Coincidentally, Summer is also related to Anne's first gelding, Bandit. Almost eerily like Bandit, Summer is quite introverted, keeps her own counsel and doesn't commit to relationships quickly. It's a very good thing for Summer that she's with Anne, because Anne understands her issues and can accomodate them instead of (like so many people) being disgusted because Summer can't be someone she isn't and never will be. Summer still hangs back and doesn't mingle too closely, but her weight is finally what it should be, and she is warming up to both Anne and her two llama pasturemates ... at her speed. Better still for both Anne and Summer, she is getting many more interesting outings than she ever would have gotten here — a great situation because Summer will be quite capable of hiking for many years yet. Summer has the prior packing training and trail experience Anne had wanted, and yet Summer is not up to the strenuous packing that we undertake ourselves (also like Bandit, Summer's gaits are average and her rear end lacks power).
Kahlotus, bred by us, is one of those "close but not quite good enough" females that should not be making more llamas — her coat is too dense to shed well, and her size, although probably not hereditary, would definitely place environmental limits on the size of any offspring. Solely because of her small size, Kahlotus's own career options as a packer were limited — less by her size per se (she can handle average recreational packing just fine), and more by humans' perceptions of what that means (simplistic-minded shoppers love "big"). Obviously those perceptual limitations would apply to theoretical offspring as well, so we wanted to be sure "offspring" remained strictly theoretical ... however, spaying still wouldn't solve Kahlotus's own problems trying to beat that prejudice.
After Princessa's death, Anne and Summer encountered a serious barrier to their outings — Miaka can't abide being left by herself in the pasture — another llama was needed. We selected Kahlotus for a trial at Anne's. We knew Kahlotus could solve the "need one more llama" problem, but also felt that it would be wise to give Summer a herd-management understudy, as well as providing Anne with another sound, pack-capable friend so Summer can retire comfortably when the time comes (hopefully that's not for a while yet, but we know it's inevitable).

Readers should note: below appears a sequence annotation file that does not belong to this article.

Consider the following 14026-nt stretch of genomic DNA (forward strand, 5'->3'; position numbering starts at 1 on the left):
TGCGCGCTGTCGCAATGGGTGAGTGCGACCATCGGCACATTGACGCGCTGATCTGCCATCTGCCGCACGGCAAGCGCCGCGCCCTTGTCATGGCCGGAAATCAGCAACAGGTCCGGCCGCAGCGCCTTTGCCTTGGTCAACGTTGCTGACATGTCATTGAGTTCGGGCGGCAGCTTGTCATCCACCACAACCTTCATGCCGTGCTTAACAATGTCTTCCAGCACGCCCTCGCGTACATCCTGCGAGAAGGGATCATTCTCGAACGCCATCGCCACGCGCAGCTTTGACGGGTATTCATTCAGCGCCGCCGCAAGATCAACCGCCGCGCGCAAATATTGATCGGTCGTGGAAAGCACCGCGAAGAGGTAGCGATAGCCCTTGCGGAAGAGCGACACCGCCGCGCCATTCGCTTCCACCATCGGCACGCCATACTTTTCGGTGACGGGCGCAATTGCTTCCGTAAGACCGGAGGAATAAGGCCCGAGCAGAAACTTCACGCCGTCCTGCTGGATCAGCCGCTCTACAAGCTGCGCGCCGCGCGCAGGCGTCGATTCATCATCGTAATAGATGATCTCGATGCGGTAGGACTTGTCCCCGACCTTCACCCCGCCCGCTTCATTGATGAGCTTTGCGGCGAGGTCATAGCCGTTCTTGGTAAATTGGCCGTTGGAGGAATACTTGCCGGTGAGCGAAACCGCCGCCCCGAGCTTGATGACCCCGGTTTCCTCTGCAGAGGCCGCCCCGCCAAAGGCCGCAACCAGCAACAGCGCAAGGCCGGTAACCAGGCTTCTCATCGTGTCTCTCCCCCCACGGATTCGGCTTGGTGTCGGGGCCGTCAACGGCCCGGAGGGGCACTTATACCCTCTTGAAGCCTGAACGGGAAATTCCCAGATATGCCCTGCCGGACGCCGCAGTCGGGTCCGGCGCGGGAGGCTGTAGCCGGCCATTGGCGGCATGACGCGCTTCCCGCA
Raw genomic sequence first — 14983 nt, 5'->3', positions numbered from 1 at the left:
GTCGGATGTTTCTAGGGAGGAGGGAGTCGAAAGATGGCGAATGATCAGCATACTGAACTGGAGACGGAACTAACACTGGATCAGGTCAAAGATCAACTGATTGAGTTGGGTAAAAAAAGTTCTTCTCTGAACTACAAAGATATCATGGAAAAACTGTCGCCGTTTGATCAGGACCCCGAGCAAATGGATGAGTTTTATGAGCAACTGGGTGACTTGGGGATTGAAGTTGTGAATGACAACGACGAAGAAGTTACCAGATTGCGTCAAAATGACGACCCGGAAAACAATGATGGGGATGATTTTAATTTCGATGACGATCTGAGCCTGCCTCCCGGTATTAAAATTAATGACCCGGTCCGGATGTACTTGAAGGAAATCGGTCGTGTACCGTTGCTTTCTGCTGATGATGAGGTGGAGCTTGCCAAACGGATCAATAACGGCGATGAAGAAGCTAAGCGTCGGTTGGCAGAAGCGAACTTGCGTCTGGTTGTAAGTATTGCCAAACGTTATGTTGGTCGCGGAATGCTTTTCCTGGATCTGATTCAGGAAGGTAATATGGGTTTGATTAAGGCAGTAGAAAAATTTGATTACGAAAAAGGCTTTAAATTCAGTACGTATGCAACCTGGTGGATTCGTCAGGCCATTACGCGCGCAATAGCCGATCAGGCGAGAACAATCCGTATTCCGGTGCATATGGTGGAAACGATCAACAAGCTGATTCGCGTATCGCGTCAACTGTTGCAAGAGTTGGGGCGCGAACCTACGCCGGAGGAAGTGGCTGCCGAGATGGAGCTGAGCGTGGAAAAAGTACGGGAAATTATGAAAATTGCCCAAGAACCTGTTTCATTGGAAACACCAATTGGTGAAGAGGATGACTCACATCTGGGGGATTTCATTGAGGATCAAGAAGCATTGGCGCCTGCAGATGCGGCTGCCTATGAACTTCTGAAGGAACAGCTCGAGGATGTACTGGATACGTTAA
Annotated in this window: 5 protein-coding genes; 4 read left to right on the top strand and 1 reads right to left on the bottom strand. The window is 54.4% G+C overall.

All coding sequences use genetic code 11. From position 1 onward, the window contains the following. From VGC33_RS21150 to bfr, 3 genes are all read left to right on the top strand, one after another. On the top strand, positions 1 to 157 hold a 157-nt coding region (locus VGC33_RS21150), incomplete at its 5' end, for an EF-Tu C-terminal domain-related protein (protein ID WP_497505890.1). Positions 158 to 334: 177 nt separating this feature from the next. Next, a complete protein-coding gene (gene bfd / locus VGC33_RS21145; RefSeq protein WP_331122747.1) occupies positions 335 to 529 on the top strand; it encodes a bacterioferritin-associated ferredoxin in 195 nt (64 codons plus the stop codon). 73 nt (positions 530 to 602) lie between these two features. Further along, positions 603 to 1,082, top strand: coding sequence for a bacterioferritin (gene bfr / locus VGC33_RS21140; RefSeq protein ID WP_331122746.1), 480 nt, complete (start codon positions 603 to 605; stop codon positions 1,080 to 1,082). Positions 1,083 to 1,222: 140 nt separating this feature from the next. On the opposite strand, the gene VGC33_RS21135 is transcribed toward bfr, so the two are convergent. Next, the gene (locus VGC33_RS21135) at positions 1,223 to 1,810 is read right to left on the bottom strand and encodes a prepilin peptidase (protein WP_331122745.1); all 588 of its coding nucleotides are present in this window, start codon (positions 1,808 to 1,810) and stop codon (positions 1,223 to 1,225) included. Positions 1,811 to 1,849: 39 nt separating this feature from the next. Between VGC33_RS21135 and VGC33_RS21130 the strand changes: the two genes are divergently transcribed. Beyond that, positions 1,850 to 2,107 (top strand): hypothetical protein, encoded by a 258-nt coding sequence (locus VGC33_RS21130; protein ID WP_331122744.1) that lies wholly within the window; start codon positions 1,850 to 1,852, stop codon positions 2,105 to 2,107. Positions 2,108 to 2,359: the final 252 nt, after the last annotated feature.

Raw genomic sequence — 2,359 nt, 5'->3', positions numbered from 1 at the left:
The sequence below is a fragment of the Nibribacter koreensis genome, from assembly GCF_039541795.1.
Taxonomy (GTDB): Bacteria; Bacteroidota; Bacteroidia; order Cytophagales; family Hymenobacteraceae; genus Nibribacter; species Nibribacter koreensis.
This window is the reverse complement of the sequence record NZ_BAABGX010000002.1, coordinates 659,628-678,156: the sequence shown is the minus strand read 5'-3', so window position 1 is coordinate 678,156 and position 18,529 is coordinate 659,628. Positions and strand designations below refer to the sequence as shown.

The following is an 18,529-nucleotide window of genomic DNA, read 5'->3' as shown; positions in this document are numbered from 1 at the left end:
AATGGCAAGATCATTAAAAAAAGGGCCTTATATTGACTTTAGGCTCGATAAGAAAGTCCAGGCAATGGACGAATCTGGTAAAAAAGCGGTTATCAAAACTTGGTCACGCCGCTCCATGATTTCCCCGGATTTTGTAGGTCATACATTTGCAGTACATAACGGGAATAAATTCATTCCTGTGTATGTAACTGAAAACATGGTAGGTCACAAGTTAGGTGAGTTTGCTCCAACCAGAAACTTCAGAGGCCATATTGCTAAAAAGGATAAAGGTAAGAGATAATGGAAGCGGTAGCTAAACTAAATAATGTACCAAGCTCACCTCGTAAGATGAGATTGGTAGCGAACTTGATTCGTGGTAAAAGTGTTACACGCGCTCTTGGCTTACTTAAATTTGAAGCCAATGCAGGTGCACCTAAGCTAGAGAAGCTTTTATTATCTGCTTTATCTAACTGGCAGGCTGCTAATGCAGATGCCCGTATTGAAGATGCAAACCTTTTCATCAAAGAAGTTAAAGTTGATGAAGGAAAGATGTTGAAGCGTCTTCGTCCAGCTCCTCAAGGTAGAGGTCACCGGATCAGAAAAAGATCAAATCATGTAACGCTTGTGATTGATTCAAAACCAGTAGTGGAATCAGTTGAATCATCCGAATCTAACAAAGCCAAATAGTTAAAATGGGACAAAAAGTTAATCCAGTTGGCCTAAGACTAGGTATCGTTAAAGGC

Kahlotus fit right in, and we could not design a better home for her — the smaller herd situation brings out Kahlotus's personality and potential, and Anne has no unfounded hangups about Kahlotus's small size, so Kahlotus can look forward to a lifetime of walks, dayhikes, and just plain fun ... as well as being fully appreciated! As a younger llama, Kahlotus will give Anne many, many years of both enjoyment and assistance with compromised and retiree llamas who may join the herd at Lost Creek Annex in the future. And, although nobody can equal Princessa, cousin Kahlotus certainly has an ample supply of energy and curiosity — two "Princessa specialties" we all miss.
~ ~ ~ ~ ~ ~ ~ ~ ~ ~ ~ ~ gone, but not forgotten ~ ~ ~ ~ ~ ~ ~ ~ ~ ~ ~
ILR # 91094
female b. 7-31-1991 ... d. 1-20-2012
Verdad x Lacy Kay Dalton
click on the photo to see more pictures of Princessa on flickr®
After Princessa lost her good eye to an infection (the other had a scar from the massive corneal abrasion she had when we rescued her; the scar blocked about 25% of that eye's vision), we struggled to find a place for her to fit in. She was much too vulnerable in the larger female herd, and even prone to getting "greened" for inadvertant blind transgressions in the smaller maternity/retirement female herd. Worse still, Princessa was still super-active and drove the maternity/retirement females crazy. Still, we really hated the thought of allowing Princessa out of our care ... as well as losing out on her amusing side. Lost Creek Annex was the only place we were comfortable sending Princessa, and it worked out perfectly. At Anne's, Princessa's energy and antics were much appreciated, and she only had two other llamas to keep track of. Although her limited eyesight made walking and hiking with her a very different experience than with a fully-sighted llama, Anne reported that she and Princessa definitely enjoyed their outings together. Even though we missed seeing Princessa's creativity on a daily basis, we did have the next best thing — we could stop at Anne's to get a "Princessa fix" anytime we want.
In January of 2012, Princessa experienced a sudden cascade of serious health issues, and when initial treatment proved no solutions would be forthcoming, she was humanely euthanised. We were all sorry to lose her. There was only one Princessa.